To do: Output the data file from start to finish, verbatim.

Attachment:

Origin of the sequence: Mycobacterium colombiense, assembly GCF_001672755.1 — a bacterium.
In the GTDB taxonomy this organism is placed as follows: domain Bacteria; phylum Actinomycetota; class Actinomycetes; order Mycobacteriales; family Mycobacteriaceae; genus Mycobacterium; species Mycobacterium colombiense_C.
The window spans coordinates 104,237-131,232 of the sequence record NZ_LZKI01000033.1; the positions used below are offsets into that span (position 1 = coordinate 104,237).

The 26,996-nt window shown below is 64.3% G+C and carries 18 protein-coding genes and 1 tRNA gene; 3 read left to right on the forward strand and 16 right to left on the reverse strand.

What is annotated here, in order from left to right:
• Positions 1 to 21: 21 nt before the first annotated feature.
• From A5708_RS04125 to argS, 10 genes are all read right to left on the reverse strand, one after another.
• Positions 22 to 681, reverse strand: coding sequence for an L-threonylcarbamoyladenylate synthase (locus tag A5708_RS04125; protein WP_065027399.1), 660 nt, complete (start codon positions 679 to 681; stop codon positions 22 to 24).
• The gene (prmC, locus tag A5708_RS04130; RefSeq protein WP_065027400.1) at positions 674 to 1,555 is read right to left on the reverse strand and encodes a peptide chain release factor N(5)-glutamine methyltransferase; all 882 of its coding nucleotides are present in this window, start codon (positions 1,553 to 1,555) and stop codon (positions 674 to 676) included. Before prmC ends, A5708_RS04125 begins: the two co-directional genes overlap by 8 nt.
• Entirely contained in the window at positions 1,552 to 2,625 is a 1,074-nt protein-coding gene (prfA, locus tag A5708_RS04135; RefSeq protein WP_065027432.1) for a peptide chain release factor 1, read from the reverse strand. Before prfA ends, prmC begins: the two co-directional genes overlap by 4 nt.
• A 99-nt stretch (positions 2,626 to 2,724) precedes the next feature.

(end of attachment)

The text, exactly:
Origin of the sequence: Mycobacterium colombiense, assembly GCF_001672755.1 — a bacterium.
In the GTDB taxonomy this organism is placed as follows: domain Bacteria; phylum Actinomycetota; class Actinomycetes; order Mycobacteriales; family Mycobacteriaceae; genus Mycobacterium; species Mycobacterium colombiense_C.
The window spans coordinates 104,237-131,232 of the sequence record NZ_LZKI01000033.1; the positions used below are offsets into that span (position 1 = coordinate 104,237).

The 26,996-nt window shown below is 64.3% G+C and carries 18 protein-coding genes and 1 tRNA gene; 3 read left to right on the forward strand and 16 right to left on the reverse strand.

What is annotated here, in order from left to right:
• Positions 1 to 21: 21 nt before the first annotated feature.
• From A5708_RS04125 to argS, 10 genes are all read right to left on the reverse strand, one after another.
• Positions 22 to 681, reverse strand: coding sequence for an L-threonylcarbamoyladenylate synthase (locus tag A5708_RS04125; protein WP_065027399.1), 660 nt, complete (start codon positions 679 to 681; stop codon positions 22 to 24).
• The gene (prmC, locus tag A5708_RS04130; RefSeq protein WP_065027400.1) at positions 674 to 1,555 is read right to left on the reverse strand and encodes a peptide chain release factor N(5)-glutamine methyltransferase; all 882 of its coding nucleotides are present in this window, start codon (positions 1,553 to 1,555) and stop codon (positions 674 to 676) included. Before prmC ends, A5708_RS04125 begins: the two co-directional genes overlap by 8 nt.
• Entirely contained in the window at positions 1,552 to 2,625 is a 1,074-nt protein-coding gene (prfA, locus tag A5708_RS04135; RefSeq protein WP_065027432.1) for a peptide chain release factor 1, read from the reverse strand. Before prfA ends, prmC begins: the two co-directional genes overlap by 4 nt.
• A 99-nt stretch (positions 2,626 to 2,724) precedes the next feature.